As HVAC experts, we get a number of questions about refrigerant, such as what its function is and how to tell if it’s leaking. One of the inquiries we get most often is whether or not refrigerant needs to be refilled. Some readers may have encountered technicians from other HVAC contractors who have told them that refrigerant needs to be “topped off” periodically, which is not something you will hear from us.
To educate our customers, we’re going to answer some of these essential questions about refrigerant below.
What does the refrigerant in my air conditioner do?
Without refrigerant, it would be impossible for your central air conditioning system to provide your home with cool air. The refrigerant continually travels between your AC system’s indoor unit and outdoor unit. While inside your home, the refrigerant occupies the part of your indoor unit called the evaporator coil. Your AC system blows warm air from your home across the evaporator coil. The refrigerant in the evaporator coil absorbs the heat from that air, thereby cooling it. The refrigerant will then disperse that heat outdoors.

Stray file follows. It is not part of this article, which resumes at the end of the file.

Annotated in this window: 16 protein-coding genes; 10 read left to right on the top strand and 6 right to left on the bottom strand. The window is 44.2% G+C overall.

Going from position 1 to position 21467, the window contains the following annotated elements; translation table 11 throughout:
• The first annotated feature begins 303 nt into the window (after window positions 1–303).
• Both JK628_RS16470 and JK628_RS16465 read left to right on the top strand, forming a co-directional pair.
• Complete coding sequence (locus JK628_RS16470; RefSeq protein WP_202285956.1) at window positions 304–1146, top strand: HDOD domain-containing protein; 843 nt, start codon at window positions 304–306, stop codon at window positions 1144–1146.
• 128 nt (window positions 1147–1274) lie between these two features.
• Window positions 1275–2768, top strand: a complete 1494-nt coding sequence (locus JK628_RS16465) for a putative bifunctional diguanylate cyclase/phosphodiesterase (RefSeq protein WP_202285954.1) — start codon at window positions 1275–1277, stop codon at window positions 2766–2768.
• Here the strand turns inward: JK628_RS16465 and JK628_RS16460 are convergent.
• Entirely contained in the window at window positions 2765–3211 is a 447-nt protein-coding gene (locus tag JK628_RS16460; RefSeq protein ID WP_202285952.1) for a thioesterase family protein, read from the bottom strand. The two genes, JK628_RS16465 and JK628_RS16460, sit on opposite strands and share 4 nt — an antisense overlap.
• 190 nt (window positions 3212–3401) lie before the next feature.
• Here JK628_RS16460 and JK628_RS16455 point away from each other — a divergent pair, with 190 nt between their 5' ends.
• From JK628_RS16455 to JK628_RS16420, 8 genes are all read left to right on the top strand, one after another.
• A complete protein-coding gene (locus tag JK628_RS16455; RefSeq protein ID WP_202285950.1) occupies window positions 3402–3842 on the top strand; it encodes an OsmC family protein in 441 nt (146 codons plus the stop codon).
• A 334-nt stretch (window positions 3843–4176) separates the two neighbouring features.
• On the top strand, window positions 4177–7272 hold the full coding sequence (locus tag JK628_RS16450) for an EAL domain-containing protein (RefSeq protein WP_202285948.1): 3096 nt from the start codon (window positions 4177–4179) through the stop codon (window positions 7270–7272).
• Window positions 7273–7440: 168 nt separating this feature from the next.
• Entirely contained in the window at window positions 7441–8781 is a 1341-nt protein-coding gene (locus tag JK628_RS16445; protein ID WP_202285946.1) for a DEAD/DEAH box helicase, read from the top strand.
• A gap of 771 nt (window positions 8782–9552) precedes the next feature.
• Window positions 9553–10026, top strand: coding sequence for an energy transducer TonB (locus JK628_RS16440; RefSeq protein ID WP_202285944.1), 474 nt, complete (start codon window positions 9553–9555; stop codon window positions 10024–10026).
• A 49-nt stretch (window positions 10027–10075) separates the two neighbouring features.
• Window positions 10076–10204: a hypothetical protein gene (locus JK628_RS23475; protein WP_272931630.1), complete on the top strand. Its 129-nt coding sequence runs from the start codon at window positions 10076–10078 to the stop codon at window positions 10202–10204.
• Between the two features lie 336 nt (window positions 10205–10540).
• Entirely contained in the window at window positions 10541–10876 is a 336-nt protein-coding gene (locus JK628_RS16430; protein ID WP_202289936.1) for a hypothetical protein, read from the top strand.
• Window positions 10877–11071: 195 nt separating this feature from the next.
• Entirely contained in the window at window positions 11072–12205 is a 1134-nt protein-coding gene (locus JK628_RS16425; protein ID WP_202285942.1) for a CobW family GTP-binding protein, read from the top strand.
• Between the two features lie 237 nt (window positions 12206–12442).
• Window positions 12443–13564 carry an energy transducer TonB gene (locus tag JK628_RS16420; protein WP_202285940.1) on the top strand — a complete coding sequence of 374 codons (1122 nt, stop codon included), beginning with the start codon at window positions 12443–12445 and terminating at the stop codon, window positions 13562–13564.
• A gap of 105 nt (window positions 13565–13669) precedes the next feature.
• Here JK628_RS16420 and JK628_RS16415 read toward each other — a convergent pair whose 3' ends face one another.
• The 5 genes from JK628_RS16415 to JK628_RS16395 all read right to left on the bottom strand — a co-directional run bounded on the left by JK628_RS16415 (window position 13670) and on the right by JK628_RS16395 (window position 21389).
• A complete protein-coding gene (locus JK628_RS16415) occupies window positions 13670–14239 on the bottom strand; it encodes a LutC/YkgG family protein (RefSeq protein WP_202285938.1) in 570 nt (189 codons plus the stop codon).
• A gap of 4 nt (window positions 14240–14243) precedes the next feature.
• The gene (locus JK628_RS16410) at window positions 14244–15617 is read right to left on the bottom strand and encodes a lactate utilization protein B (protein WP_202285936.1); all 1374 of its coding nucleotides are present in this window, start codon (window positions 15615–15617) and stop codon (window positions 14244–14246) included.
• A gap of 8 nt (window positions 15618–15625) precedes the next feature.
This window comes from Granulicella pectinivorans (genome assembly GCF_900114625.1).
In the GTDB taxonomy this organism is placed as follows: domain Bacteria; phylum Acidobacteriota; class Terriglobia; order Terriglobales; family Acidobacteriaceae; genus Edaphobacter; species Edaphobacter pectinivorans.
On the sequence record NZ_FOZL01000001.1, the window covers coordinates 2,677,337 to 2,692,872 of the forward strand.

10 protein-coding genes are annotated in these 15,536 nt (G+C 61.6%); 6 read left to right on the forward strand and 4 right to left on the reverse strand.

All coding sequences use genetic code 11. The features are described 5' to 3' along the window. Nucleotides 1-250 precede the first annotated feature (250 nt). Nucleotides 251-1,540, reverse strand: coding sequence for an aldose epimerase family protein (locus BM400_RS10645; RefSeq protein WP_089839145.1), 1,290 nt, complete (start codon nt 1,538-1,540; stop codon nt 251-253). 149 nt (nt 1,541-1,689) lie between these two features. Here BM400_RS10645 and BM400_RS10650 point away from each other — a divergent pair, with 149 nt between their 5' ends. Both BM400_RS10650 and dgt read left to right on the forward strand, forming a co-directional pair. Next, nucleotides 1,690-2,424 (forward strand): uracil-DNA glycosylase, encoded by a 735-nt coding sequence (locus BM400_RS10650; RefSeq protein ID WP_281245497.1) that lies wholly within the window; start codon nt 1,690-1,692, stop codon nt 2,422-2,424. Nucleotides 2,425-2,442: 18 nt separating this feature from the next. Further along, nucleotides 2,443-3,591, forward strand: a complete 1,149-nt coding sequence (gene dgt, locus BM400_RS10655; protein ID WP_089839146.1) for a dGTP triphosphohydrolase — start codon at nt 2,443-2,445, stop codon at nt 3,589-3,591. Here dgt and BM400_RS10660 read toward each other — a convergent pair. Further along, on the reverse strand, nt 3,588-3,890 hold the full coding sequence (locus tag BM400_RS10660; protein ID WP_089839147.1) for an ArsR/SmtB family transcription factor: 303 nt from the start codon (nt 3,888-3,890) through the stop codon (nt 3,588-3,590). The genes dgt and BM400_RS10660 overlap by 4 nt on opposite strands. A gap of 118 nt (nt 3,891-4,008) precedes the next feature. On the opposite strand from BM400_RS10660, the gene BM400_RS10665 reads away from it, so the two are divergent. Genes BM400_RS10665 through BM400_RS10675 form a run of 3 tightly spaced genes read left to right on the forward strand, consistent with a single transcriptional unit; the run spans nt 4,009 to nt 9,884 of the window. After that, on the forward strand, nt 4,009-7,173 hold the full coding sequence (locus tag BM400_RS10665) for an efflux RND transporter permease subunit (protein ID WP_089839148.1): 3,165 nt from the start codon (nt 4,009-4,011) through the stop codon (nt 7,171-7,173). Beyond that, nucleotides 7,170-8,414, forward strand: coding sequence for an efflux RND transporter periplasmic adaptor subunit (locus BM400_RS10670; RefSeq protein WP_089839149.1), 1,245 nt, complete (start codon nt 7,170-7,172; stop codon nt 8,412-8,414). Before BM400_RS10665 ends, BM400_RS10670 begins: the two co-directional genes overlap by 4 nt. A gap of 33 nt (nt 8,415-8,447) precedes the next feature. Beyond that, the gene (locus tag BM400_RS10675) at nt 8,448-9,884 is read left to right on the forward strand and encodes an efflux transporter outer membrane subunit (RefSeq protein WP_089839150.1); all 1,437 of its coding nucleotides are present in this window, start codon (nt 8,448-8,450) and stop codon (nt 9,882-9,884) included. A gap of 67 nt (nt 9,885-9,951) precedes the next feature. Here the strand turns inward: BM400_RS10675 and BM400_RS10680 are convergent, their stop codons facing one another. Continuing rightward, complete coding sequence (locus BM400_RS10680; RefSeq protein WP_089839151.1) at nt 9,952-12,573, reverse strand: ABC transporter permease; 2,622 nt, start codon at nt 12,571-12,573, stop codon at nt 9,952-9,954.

Does my AC’s refrigerant need to be refilled periodically?
If all is well, you should never need to refill or "top off" your air conditioner's refrigerant. It travels within a closed circuit, which, in theory, means that your AC should never "use it all up."
However, your AC might need more refrigerant if one of these two situations applies:
Situation 1: You’re losing refrigerant through a leak. If this is the case, the technician must find the source of the leak and repair it before adding more refrigerant.
Situation 2: The installer did not put enough refrigerant in your AC system during the installation. If this is the case, a technician will recharge your system with refrigerant.
How can I tell if my AC needs more refrigerant?
You'll need to look and listen for hints. If your AC's performance is going downhill and driving up your energy costs, that's one sign, but this can also occur if your system hasn't had regular maintenance. Ice or frost on your AC's evaporator coil is another telltale sign. In some cases, you can hear a refrigerant leak. You'll hear a bubbling or hissing sound coming from your indoor unit or the line that connects your refrigerant to your outdoor unit.
If you’re experiencing cooling issues in your home or suspect that your system might have a refrigerant issue, don’t hesitate to contact our friendly experts at Tom's Mechanical, Inc.: (972) 388-3669.